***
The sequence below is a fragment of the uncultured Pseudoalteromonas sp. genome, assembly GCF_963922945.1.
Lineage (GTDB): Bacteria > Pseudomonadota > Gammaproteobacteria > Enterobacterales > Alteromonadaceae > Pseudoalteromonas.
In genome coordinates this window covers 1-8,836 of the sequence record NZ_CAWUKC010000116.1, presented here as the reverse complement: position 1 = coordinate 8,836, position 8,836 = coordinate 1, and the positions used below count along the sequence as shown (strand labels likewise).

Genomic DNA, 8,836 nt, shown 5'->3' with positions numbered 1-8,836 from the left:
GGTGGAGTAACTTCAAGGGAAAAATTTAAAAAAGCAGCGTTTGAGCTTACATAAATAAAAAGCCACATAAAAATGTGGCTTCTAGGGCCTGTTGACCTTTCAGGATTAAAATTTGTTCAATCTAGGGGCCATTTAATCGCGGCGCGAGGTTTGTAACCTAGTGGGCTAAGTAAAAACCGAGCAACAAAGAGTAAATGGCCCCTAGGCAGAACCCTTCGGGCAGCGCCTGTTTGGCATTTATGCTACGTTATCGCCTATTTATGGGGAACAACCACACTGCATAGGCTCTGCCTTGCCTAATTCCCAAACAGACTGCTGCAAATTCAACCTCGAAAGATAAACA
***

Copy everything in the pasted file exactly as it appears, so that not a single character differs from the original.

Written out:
The sequence below is a fragment of the uncultured Pseudoalteromonas sp. genome, assembly GCF_963922945.1.
Lineage (GTDB): Bacteria > Pseudomonadota > Gammaproteobacteria > Enterobacterales > Alteromonadaceae > Pseudoalteromonas.
In genome coordinates this window covers 1-8,836 of the sequence record NZ_CAWUKC010000116.1, presented here as the reverse complement: position 1 = coordinate 8,836, position 8,836 = coordinate 1, and the positions used below count along the sequence as shown (strand labels likewise).

Genomic DNA, 8,836 nt, shown 5'->3' with positions numbered 1-8,836 from the left:
GGTGGAGTAACTTCAAGGGAAAAATTTAAAAAAGCAGCGTTTGAGCTTACATAAATAAAAAGCCACATAAAAATGTGGCTTCTAGGGCCTGTTGACCTTTCAGGATTAAAATTTGTTCAATCTAGGGGCCATTTAATCGCGGCGCGAGGTTTGTAACCTAGTGGGCTAAGTAAAAACCGAGCAACAAAGAGTAAATGGCCCCTAGGCAGAACCCTTCGGGCAGCGCCTGTTTGGCATTTATGCTACGTTATCGCCTATTTATGGGGAACAACCACACTGCATAGGCTCTGCCTTGCCTAATTCCCAAACAGACTGCTGCAAATTCAACCTCGAAAGATAAACA